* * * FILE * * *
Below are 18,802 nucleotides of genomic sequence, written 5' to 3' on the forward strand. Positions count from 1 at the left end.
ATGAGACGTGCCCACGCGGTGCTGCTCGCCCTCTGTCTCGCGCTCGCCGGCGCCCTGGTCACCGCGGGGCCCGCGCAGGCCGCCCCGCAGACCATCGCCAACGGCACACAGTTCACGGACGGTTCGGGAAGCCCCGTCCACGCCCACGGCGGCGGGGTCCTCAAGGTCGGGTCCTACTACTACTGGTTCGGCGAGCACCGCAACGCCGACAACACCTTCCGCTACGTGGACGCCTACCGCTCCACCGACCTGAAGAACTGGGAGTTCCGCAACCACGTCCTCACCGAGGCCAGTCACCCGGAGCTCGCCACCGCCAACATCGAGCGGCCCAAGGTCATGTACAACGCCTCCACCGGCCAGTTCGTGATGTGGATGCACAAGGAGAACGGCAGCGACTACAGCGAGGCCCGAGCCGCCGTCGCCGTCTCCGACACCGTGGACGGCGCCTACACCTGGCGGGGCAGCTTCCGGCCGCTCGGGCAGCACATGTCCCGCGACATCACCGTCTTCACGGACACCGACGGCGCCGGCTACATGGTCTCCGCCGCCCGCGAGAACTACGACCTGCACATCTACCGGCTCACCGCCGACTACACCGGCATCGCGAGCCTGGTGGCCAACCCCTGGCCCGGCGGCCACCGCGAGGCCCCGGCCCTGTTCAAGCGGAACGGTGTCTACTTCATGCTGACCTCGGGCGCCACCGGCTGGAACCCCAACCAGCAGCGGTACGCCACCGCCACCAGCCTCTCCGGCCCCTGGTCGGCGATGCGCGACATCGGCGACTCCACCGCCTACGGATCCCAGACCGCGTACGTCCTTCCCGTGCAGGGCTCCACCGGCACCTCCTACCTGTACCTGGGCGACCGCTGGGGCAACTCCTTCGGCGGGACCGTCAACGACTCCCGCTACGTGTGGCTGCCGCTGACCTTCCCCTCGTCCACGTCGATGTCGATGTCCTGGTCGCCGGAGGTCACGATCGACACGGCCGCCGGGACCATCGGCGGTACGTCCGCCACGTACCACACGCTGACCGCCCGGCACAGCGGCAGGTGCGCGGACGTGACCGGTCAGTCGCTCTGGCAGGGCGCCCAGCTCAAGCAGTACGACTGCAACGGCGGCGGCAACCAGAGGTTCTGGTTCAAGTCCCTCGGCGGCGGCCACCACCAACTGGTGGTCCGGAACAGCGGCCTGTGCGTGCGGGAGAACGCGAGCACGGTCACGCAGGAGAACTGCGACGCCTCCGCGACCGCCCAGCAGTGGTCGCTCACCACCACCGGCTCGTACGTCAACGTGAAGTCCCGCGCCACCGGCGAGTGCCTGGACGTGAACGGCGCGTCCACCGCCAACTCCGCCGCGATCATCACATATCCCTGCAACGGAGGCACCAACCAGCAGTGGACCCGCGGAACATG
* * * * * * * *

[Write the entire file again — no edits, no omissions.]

Below are 18,802 nucleotides of genomic sequence, written 5' to 3' on the forward strand. Positions count from 1 at the left end.
ATGAGACGTGCCCACGCGGTGCTGCTCGCCCTCTGTCTCGCGCTCGCCGGCGCCCTGGTCACCGCGGGGCCCGCGCAGGCCGCCCCGCAGACCATCGCCAACGGCACACAGTTCACGGACGGTTCGGGAAGCCCCGTCCACGCCCACGGCGGCGGGGTCCTCAAGGTCGGGTCCTACTACTACTGGTTCGGCGAGCACCGCAACGCCGACAACACCTTCCGCTACGTGGACGCCTACCGCTCCACCGACCTGAAGAACTGGGAGTTCCGCAACCACGTCCTCACCGAGGCCAGTCACCCGGAGCTCGCCACCGCCAACATCGAGCGGCCCAAGGTCATGTACAACGCCTCCACCGGCCAGTTCGTGATGTGGATGCACAAGGAGAACGGCAGCGACTACAGCGAGGCCCGAGCCGCCGTCGCCGTCTCCGACACCGTGGACGGCGCCTACACCTGGCGGGGCAGCTTCCGGCCGCTCGGGCAGCACATGTCCCGCGACATCACCGTCTTCACGGACACCGACGGCGCCGGCTACATGGTCTCCGCCGCCCGCGAGAACTACGACCTGCACATCTACCGGCTCACCGCCGACTACACCGGCATCGCGAGCCTGGTGGCCAACCCCTGGCCCGGCGGCCACCGCGAGGCCCCGGCCCTGTTCAAGCGGAACGGTGTCTACTTCATGCTGACCTCGGGCGCCACCGGCTGGAACCCCAACCAGCAGCGGTACGCCACCGCCACCAGCCTCTCCGGCCCCTGGTCGGCGATGCGCGACATCGGCGACTCCACCGCCTACGGATCCCAGACCGCGTACGTCCTTCCCGTGCAGGGCTCCACCGGCACCTCCTACCTGTACCTGGGCGACCGCTGGGGCAACTCCTTCGGCGGGACCGTCAACGACTCCCGCTACGTGTGGCTGCCGCTGACCTTCCCCTCGTCCACGTCGATGTCGATGTCCTGGTCGCCGGAGGTCACGATCGACACGGCCGCCGGGACCATCGGCGGTACGTCCGCCACGTACCACACGCTGACCGCCCGGCACAGCGGCAGGTGCGCGGACGTGACCGGTCAGTCGCTCTGGCAGGGCGCCCAGCTCAAGCAGTACGACTGCAACGGCGGCGGCAACCAGAGGTTCTGGTTCAAGTCCCTCGGCGGCGGCCACCACCAACTGGTGGTCCGGAACAGCGGCCTGTGCGTGCGGGAGAACGCGAGCACGGTCACGCAGGAGAACTGCGACGCCTCCGCGACCGCCCAGCAGTGGTCGCTCACCACCACCGGCTCGTACGTCAACGTGAAGTCCCGCGCCACCGGCGAGTGCCTGGACGTGAACGGCGCGTCCACCGCCAACTCCGCCGCGATCATCACATATCCCTGCAACGGAGGCACCAACCAGCAGTGGACCCGCGGAACATG